This American Cargo Ship Is Racing to China to Beat a Huge New Tariff on the Soybeans it's Carrying A ship carrying U.S. soybeans is steaming toward northern China in a race to beat a 25 percent tariff. Peak Pegasus is expected to arrive in Dalian on Friday, the same day that China is scheduled to impose tariffs on imports from the U.S., according to shipping data compiled by Bloomberg and a person familiar with the matter. If it arrives as scheduled, it should be able to clear customs before the tariffs are imposed, according to the person, who asked not to be identified because they’re not authorized to speak to the media. Ship-tracking data currently shows it arriving at about 5 p.m. local time.

30, as the U.S. nears mid-term elections vital for Trump ’ s legislative agenda, the White House will be ready to impose 10 percent tariffs on 0 billion of (Bloomberg) -- U.S. President Donald Trump is pushing his trade conflict with China toward a point where neither side can back down.

Trade war is reaching ' point of no return '. Donald Trump is taking the trade dispute with China to the dangerous point where neither side can back down He’s already imposed retaliatory duties targeting Trump ’ s base including Iowa soybeans and Kentucky bourbon. Yet matching the latest U.S. barrage

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Stocks fell, the dollar gained and commodities slid with emerging-market assets Wednesday as investors assessed the fallout. Futures on the S&P 500 were down 0.6 percent as of 7:14 a.m. in New York and the Stoxx Europe 600 Index retreated 1.1 percent. While earlier tariffs were expected to have only a limited impact, economists warn a full-blown trade war could derail the strongest economic upswing in years.

The Chinese Commerce Ministry said Tuesday that it would be forced to retaliate against what it called “totally unacceptable” U.S. tariffs. There have been no confirmed high-level talks between the two sides since an early June visit to Beijing by U.S. Commerce Secretary Wilbur Ross that achieved no breakthroughs.

China Has Arsenal of Non-Tariff Weapons to Hit Back at Trump

  China Has Arsenal of Non-Tariff Weapons to Hit Back at Trump Donald Trump’s threat to impose tariffs on an additional $200 billion of imported Chinese goods could see China retaliate with a wide range of non-tariff barriers. Because China only imports around $130 billion worth of goods from the U.S., its ability to match the tariffs dollar-for-dollar is limited. The U.S. imported $505 billion of goods from China last year.Upping the ante: Read more on Trump’s latest tariff threat.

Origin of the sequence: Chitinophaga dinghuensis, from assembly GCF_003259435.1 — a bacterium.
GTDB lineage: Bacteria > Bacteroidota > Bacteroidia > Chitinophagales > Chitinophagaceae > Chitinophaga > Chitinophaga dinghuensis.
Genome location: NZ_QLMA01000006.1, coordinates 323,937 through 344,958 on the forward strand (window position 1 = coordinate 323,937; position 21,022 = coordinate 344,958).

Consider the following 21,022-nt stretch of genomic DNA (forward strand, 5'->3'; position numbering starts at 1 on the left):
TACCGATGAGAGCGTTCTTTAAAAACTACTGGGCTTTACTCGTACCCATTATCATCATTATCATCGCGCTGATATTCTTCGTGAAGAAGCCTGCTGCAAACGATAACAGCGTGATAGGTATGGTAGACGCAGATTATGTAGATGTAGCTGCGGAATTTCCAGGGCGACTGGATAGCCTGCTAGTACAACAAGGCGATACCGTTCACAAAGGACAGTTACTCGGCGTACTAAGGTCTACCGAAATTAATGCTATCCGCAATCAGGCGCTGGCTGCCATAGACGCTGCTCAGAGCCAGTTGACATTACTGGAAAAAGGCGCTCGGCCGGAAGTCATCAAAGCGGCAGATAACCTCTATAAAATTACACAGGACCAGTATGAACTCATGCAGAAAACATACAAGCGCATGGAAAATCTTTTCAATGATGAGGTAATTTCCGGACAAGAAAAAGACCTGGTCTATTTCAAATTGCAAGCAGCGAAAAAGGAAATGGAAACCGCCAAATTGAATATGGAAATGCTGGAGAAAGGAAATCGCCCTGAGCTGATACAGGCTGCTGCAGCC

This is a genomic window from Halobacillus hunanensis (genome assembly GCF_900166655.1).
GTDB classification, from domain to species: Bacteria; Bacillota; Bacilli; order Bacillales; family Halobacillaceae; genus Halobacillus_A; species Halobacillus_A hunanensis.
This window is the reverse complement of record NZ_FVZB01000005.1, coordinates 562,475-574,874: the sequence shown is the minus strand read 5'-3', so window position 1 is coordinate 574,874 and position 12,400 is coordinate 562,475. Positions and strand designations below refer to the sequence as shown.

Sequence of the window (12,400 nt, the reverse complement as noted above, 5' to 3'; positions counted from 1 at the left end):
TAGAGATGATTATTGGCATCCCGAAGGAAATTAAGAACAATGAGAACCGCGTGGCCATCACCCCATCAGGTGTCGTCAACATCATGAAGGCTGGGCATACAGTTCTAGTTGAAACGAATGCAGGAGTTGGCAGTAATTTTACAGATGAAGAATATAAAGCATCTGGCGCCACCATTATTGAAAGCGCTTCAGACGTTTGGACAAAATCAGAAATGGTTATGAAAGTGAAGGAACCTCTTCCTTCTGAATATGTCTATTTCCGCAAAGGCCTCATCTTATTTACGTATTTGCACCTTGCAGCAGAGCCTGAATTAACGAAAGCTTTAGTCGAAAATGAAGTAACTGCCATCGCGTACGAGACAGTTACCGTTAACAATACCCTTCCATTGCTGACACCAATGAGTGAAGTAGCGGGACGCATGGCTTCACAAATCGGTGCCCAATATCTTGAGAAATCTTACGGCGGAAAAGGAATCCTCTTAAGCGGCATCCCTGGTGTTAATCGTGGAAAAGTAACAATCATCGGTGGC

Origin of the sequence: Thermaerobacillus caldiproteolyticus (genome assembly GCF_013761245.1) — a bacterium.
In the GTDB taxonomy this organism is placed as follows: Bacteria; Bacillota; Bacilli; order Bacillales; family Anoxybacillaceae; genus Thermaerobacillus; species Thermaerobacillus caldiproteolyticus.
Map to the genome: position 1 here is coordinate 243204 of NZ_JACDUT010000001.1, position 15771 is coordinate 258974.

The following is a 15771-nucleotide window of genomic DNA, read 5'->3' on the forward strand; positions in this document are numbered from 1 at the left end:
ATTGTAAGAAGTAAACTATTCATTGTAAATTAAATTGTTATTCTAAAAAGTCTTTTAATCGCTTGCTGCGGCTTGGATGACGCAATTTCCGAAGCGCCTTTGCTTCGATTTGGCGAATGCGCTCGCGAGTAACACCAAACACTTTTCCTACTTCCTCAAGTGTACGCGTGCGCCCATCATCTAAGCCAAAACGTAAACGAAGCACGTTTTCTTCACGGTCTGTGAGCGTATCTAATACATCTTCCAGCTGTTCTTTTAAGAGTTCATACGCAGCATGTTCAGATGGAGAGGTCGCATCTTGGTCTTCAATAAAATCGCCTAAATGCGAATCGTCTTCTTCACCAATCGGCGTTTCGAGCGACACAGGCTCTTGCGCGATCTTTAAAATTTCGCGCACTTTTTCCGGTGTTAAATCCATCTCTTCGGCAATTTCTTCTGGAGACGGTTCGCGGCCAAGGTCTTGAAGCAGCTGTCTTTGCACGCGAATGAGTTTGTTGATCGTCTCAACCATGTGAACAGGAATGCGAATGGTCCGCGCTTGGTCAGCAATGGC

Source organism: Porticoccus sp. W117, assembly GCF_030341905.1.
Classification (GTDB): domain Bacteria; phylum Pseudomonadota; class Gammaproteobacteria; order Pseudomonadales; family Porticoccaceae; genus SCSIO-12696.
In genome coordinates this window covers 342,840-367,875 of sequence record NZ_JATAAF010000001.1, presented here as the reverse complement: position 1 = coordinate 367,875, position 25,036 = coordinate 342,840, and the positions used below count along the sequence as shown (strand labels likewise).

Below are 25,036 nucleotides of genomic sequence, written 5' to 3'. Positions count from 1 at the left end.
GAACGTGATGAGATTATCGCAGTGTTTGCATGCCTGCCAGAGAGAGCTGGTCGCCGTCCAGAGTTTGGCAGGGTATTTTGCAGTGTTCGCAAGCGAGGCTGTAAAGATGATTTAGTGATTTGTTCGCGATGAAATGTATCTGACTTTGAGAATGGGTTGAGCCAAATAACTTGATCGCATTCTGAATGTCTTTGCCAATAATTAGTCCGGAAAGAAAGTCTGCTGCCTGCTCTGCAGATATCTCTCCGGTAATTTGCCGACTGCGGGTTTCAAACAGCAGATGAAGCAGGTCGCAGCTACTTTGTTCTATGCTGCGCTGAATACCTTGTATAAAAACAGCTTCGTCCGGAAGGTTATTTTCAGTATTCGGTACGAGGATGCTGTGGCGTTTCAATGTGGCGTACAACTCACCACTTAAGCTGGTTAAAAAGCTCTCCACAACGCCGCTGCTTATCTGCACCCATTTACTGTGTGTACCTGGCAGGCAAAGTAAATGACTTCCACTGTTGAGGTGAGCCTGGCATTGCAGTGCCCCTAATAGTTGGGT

Share this story. Trump ’ s 0-billion tariff barrage pushes China trade war to the point of no return . “I am fighting for a level playing field for our farmers, and will win!” “It’s already past the point of no return ,” said Pauline Loong, managing director at research firm Asia-Analytica in Hong Kong.

Trump ’ s tariff barrage pushes China fight to point of no return . “If Trump ’ s tariffs hit headphones, it will affect exports to the US and our customers will hope that we can cut costs and manufacture in locations unaffected by the tariffs ,” he told analysts.

Beijing “never yields to threat or blackmail” and will retaliate against the “groundless” tariffs, China’s Vice Minister of Commerce Wang Shouwen said in written comments to Bloomberg. “The U.S. side ignored the progress, adopted unilateral and protectionist measures, and started the trade war.”

What Our Economists Say...

“As the targeted imports broaden to include more consumer products, a hit to household wallets and a bump to inflation could start to shift the political calculus in the U.S.,” said Bloomberg’s China economist Fielding Chen.

The Aug. 30 date ensures the trade fight features prominently in November’s U.S. congressional elections, and the announcement exposed fissures between Trump and his Republican Party about the strategy. House Ways and Means Committee chief Kevin Brady, of Texas, warned of “a long, multi-year trade war between the two largest economies in the world that engulfs more and more of the globe.”